Moving in with your partner or buying a house together is an exciting prospect, but few couples realise how risky their situation can be from a legal point of view. It may seem outdated, but unmarried couples are not protected by law in the same way that married couples or civil partners are.
Common law marriage does not exist. Sadly, by the time people realise this, it is often too late - the relationship breaks down or a partner dies and it is only then they realise they do not have any legal protection.
It is well worth taking legal advice as soon as you plan to live together to find out:
- What rights you do have;
- Where you and your partner stand in all situations; and
- What you can do to make your position more secure.
The law is very different compared to if you were married and in actual fact can be much more complicated and therefore you should obtain advice from one of our specialist lawyers as soon as possible. We will be able to explain your rights and highlight the circumstances where you or your share of the home could be at risk. We will also discuss whether a cohabitation agreement could be of benefit to you.
Do I need a cohabitation agreement?
A cohabitation agreement is a document that both you and your partner will sign to record how you intend to live, what each of you will pay for, what your shares are in relation to any property or assets that you own and it may also deal with arrangements if you were to have children or if the relationship came to an end.
If you have a property, you should protect your interest in that property, particularly if there has been an unequal contributions. Having a cohabitation agreement will record everyone's intentions in respect of the property. They are seen as 'honourable agreements', which means that not all clauses may be enforced by the courts, however they do limit disagreements and certainly provide some peace of mind. This is a complex area of law and you should seek advice from one of our experienced lawyers.
I have separated from my partner, what am I entitled to?
This is a very complex area and in order to advise you what you may be entitled to, we would need to consider how the assets are owned and whether or not they are owned with a view that each of you would have a share.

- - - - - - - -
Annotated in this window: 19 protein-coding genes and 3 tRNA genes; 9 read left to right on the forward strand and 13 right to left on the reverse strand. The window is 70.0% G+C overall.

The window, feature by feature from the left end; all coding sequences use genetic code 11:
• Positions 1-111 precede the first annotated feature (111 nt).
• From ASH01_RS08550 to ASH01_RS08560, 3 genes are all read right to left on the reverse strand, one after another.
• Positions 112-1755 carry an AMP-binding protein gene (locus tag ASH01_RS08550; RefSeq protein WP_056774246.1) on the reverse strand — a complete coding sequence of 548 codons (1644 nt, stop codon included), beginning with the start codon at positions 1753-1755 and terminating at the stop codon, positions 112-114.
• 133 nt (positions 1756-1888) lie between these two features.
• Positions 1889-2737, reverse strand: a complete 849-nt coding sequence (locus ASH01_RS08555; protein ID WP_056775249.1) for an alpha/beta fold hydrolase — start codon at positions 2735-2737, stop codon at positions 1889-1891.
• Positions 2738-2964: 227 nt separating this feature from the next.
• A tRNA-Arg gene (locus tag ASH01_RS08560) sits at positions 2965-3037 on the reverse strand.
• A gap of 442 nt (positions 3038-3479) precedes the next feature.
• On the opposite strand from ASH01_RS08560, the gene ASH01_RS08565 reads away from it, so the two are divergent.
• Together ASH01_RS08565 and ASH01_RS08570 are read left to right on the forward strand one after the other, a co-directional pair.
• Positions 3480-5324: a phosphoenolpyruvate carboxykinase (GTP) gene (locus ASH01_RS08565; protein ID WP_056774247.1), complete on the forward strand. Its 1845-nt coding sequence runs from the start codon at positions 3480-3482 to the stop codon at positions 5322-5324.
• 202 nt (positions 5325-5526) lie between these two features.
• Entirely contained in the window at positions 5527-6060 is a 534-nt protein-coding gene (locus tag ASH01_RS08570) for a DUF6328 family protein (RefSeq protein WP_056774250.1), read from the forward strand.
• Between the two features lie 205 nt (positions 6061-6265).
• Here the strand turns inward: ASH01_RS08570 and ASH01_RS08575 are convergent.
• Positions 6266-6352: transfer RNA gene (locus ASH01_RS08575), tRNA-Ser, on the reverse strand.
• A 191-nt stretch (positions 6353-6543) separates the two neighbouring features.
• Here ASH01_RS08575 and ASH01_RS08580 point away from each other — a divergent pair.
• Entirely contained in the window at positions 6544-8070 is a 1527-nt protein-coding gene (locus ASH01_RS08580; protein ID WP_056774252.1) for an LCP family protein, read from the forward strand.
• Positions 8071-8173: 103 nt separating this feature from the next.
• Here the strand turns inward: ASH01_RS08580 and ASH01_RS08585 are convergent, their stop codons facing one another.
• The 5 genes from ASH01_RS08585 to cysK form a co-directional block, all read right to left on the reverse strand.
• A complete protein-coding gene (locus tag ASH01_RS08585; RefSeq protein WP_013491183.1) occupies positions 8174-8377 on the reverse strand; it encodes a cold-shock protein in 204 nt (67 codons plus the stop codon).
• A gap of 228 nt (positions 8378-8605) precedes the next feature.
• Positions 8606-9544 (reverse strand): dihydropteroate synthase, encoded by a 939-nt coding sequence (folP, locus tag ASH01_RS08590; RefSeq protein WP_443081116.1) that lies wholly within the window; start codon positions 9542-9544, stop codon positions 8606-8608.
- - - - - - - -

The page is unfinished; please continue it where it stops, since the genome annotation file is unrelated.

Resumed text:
If you have children with your partner, you need to think about what the child's surname will be and how to register their birth. It is up to you and your partner what surname you choose for your child, and you can register the child's birth jointly.
Under the law, if you and your partner are not married, the mother of the child has automatic parental responsibility for the child. From 1 December 2003, if the father is jointly registered on the birth certificate, he also has parental responsibility for the child. Otherwise, with our help, you can enter into an agreement to share parental responsibility with your partner. This could be important later if you and your partner split up.
If your partner is ill or dies, you may not be considered as their 'next-of-kin' for medical purposes unless you and your partner make a written agreement beforehand.
If you and your partner have separate bank accounts, you cannot have access to money in your partner's account. If your partner dies the money in their account will become part of their estate. This means that you will not automatically inherit the money unless this is what it says in their will. Unless you make a will, your partner will have no automatic right to a share of your assets if you die, so it is essential to have one if you want your partner or their children to inherit.
If you partner becomes incapable of dealing with their finances then you will not be able to access their money and this could lead to financial difficulties.
You should therefore consider making wills and LPA's to deal with these eventualities and our Wills & Probate Department can assist you with this. Please click here for further information.
How much will it cost?
Our specialist family lawyers will be happy to assist you in relation to a cohabitation agreement and they have a number of funding options available depending on how complex your circumstances are. They may be able to offer a fixed fee.
For more information please contact us online or by phone on 01252 733770 or 020 7842 0800.